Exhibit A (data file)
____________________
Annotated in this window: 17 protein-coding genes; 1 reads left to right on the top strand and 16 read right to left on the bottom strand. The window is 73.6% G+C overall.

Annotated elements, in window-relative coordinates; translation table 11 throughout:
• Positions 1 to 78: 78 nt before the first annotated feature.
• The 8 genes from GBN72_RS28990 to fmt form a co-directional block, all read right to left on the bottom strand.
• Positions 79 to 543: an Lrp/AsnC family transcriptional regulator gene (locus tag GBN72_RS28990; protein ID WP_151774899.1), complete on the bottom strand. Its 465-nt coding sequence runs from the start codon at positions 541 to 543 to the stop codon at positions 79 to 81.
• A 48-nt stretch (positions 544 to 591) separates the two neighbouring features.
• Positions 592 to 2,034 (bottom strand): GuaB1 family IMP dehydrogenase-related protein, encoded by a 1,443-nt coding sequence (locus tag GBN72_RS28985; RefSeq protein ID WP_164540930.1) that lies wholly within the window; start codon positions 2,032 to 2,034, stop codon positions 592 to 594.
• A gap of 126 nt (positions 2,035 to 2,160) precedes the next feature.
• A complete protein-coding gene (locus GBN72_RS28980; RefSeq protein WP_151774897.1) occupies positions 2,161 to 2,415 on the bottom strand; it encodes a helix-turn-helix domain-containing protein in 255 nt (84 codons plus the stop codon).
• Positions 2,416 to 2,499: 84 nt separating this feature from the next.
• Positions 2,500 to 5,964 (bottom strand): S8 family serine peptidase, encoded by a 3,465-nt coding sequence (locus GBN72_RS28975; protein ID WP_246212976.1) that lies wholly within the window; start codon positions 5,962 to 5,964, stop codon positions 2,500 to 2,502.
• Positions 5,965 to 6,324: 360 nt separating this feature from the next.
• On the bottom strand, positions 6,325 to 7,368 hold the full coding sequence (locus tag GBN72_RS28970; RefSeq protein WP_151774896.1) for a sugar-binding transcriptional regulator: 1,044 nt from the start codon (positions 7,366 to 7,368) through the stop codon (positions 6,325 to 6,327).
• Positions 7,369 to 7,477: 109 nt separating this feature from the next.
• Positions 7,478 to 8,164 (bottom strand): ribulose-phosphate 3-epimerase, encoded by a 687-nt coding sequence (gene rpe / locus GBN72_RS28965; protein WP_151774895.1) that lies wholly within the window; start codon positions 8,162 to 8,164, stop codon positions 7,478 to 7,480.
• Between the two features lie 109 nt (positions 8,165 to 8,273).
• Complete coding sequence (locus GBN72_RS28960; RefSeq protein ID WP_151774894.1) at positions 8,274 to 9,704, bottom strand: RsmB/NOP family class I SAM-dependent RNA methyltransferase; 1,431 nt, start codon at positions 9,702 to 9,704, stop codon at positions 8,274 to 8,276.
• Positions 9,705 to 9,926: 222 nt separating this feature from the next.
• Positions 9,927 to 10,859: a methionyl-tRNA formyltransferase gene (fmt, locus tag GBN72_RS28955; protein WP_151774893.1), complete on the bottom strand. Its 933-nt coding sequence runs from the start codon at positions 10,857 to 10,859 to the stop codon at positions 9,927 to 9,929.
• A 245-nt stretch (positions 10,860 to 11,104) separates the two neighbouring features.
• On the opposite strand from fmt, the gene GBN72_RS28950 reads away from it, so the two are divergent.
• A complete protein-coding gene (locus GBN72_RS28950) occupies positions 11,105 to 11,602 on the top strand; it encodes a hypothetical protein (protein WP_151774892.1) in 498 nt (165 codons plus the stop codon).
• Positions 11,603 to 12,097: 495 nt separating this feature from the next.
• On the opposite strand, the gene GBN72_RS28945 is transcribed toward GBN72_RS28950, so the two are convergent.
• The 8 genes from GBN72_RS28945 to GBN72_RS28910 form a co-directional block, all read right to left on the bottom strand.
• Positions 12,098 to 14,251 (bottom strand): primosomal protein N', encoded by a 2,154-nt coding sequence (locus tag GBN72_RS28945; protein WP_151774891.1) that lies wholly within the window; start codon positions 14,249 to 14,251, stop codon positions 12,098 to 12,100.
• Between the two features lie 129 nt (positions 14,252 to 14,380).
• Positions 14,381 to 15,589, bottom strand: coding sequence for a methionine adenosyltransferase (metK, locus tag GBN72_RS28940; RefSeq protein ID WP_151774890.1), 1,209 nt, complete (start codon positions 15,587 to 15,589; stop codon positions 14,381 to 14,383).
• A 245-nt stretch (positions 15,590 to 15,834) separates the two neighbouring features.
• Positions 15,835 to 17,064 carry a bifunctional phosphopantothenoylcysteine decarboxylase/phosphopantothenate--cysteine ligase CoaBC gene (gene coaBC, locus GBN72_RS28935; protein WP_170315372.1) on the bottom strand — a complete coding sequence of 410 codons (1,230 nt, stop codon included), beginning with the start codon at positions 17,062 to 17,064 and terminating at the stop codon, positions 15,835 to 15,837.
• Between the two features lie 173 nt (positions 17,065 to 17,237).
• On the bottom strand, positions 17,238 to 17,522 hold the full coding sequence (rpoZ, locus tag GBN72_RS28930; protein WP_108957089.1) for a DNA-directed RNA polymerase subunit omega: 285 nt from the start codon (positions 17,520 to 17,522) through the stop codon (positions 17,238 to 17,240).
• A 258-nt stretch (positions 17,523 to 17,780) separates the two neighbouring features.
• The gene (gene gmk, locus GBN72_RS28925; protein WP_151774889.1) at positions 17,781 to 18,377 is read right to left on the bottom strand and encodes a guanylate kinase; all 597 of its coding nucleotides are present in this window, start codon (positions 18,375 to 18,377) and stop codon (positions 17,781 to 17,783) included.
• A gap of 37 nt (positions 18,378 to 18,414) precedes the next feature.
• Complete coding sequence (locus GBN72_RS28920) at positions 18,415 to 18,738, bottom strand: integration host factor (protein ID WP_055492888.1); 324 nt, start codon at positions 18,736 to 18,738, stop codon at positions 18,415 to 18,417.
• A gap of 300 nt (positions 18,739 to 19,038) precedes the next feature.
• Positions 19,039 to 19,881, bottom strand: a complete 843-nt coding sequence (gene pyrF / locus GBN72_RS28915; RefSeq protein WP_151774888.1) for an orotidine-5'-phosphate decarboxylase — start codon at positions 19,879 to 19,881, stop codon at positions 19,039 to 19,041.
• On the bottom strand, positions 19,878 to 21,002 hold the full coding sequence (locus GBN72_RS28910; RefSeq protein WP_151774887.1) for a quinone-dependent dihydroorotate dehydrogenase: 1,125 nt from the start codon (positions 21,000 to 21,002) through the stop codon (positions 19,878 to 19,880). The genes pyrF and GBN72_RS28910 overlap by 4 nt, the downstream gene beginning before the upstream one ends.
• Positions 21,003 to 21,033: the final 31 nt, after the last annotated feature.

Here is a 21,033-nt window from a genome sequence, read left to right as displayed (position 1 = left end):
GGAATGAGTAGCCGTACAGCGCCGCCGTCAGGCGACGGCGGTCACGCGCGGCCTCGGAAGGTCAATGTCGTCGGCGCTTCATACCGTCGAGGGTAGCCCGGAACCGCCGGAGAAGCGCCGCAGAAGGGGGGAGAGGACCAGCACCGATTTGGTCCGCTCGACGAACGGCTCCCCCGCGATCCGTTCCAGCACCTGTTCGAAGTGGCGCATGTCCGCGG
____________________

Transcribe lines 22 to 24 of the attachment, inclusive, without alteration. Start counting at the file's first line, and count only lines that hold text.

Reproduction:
• A complete protein-coding gene (locus GBN72_RS28950) occupies positions 11,105 to 11,602 on the top strand; it encodes a hypothetical protein (protein WP_151774892.1) in 498 nt (165 codons plus the stop codon).
• Positions 11,603 to 12,097: 495 nt separating this feature from the next.
• On the opposite strand, the gene GBN72_RS28945 is transcribed toward GBN72_RS28950, so the two are convergent.